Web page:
Synthesis of styles in Willem de Kooning

De Kooning was the last to die from the legendary post-war generation, now known under the heading of Action Painters or Abstract Expressionists. He spawned together with this generation, an internationally recognizable American art. Because of this achievement, I am surprised to recall that De Kooning is actually European in origin.

Willem de Kooning was born in Rotterdam in 1904 and received an academic painting and design training there as well as in Brussels and Antwerp. In 1926 he moved to the United States. He made a living as a sign painter and display window decorator and through temporary employment in the State Support Projects for Artists during the Depression (W.P.A. Federal Art Project). This encourages him to become more involved in art. He is a close friend of the Armenian painter Arshile Gorky, who also influenced him artistically.

It was evident since the late thirties that de Kooning’s painting vacillates between the poles of abstract and representational painting. They are sometimes tentatively united in the same picture. Also around this time, the two basic themes of de Kooning’s painting emerged: the landscape and the human figure, which is mostly isolated and almost always a woman. Both subjects run parallel at the beginning. Around 1938, for example, his “pink landscape”, is reduced to the simplest of luminous color surfaces. At the same time he painted, “two men standing”, a picture of a person rendered in sombre tones. Over time, the landscape and figure merge with each other and lose their objective differences and become an occasion for a liberating language of form, albeit mostly with a vocabulary of biomorphism. A highlight is the painting “Excavation”, shown at the Venice Biennale in 1950, completely filled in an over-all mania, the pictorial space condensed into a surface, with sharp-edged forms that seem to oppose each other and only leaves a hint of ​​the concrete wall.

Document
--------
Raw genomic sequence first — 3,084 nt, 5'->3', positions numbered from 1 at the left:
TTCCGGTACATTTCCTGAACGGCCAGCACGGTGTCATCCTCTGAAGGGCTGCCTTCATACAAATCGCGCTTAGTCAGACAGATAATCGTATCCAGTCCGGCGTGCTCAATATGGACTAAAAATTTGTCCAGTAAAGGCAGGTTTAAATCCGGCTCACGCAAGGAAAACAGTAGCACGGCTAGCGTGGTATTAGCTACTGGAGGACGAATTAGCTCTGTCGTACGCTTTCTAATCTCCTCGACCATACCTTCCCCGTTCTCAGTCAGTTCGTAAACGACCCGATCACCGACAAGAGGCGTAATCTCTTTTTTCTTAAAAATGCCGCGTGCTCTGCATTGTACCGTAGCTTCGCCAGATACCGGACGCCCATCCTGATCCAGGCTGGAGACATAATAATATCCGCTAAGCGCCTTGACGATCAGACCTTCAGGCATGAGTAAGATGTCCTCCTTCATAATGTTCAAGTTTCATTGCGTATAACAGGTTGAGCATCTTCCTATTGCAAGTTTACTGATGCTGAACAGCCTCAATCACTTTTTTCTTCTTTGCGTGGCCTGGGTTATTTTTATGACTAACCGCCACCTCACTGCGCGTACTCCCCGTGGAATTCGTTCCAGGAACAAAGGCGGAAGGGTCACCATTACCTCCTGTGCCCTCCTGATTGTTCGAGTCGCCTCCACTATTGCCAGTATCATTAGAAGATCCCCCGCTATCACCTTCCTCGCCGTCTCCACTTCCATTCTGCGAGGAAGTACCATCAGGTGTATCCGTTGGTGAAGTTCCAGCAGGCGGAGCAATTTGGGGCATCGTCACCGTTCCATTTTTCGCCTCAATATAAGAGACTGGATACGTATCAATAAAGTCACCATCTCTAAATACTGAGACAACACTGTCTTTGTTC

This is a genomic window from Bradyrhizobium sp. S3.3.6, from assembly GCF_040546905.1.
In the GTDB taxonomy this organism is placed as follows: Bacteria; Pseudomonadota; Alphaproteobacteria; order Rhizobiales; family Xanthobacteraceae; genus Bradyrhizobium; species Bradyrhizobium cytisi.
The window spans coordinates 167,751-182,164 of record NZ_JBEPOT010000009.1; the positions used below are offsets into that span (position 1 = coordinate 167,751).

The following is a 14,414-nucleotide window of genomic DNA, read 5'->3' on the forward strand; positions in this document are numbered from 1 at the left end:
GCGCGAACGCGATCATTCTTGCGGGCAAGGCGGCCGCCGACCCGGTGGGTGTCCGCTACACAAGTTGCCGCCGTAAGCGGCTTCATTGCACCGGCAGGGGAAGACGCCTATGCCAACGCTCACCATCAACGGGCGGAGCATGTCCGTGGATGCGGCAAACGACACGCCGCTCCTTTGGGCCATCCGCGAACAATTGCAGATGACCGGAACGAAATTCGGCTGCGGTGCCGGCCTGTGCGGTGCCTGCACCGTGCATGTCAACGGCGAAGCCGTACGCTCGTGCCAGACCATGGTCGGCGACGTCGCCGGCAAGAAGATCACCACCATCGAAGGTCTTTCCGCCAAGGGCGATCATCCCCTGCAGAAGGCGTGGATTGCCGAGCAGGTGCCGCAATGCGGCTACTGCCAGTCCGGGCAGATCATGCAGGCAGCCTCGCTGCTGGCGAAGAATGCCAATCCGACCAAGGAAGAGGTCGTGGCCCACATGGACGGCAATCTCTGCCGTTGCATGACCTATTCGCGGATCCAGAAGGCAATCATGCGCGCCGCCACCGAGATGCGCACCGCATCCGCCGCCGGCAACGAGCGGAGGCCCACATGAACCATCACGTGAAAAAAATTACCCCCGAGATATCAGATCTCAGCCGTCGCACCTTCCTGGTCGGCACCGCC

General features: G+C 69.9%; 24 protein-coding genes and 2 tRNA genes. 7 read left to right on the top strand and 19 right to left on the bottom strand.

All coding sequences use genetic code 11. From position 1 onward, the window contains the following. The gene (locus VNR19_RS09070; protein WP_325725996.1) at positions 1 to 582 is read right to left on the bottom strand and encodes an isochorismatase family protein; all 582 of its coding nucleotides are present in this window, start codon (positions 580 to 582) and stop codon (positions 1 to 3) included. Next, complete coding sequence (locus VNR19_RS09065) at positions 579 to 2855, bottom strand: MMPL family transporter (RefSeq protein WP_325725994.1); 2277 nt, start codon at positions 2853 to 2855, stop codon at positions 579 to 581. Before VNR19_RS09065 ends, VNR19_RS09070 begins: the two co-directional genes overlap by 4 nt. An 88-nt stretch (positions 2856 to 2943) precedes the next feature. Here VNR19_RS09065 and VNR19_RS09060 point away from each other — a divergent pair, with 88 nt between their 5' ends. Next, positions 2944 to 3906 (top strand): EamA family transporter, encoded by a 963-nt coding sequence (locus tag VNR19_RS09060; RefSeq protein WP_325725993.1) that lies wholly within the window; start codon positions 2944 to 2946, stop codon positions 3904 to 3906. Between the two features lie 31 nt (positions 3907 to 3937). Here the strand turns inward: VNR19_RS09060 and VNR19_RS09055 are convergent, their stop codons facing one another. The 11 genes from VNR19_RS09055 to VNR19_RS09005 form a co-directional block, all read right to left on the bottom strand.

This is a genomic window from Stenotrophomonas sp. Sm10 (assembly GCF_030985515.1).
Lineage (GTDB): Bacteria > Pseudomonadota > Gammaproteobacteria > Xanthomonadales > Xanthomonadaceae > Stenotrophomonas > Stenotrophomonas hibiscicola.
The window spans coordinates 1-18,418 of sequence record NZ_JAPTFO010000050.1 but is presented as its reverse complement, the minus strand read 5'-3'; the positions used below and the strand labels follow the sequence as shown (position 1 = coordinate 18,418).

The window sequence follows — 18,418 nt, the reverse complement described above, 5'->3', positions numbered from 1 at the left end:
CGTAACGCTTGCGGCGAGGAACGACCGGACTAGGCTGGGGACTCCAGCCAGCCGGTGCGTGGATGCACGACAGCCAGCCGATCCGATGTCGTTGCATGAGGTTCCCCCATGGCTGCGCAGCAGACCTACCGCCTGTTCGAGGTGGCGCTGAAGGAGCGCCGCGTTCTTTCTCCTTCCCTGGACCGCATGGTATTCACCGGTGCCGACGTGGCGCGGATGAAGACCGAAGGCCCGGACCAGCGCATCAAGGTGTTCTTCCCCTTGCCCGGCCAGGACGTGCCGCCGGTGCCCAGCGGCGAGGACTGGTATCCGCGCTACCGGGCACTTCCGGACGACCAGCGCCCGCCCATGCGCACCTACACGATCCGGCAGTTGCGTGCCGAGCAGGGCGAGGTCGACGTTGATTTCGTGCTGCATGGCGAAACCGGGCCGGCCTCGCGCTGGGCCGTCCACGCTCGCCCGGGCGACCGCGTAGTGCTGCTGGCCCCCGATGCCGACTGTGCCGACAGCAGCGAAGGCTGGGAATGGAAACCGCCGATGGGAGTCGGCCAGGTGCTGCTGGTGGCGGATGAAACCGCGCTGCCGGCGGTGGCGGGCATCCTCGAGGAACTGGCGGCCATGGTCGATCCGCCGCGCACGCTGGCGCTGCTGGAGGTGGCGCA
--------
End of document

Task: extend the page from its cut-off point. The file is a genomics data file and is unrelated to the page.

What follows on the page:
In the same year de Kooning’s used well-known series of women, emerged from countless overpaintings. The woman appears as a monstrous hetaera with wide-open eyes, bare teeth, big-breasted and broad-assed, with heavy legs on the ground. She finds her extension in Pop Art in the armored “icons of sexual denial,” as Peter Gorsen called the dolls of Richard Lindner. De Kooning’s overpowering, demonic females seem frozen in a wild, aggressively applied, tattered, splintered color-bar framework, which gives free rein to representational associations, but more than that banishes psychic-emotional moods, thus turning the pictorial means into self-expression.

In his women series, the female body is a battlefield, or a field for male aggression and desire. The woman is irrational, dirty, vicious, and lustful. The pictures are not peculiar in depicting horror and fascination lying close to each other. In later works, the vivaciousness that dissects is lost in “women landscapes” in favor of curved, pasty brushstrokes, brighter and more saturated colors. In recent years, de Kooning has found an almost serene, calmer style of painting that uses sovereign gestures to express a free pictorial language developed over decades.

Although latently gestural, one can find it difficult to place the forms of his bronze sculptures beside his women landscapes. The sculptures developed in the fifties but coming from the tradition of Rodin, and could be compared with the “Baroque” sculpture of Jacques Lipchitz. Various influences coming from cubism and surrealism are amalgamated in de Kooning to an individual image expression. His work is not stylelessness that gained form but a synthesis of styles, held together by a strong and impulsive painterly thinking.

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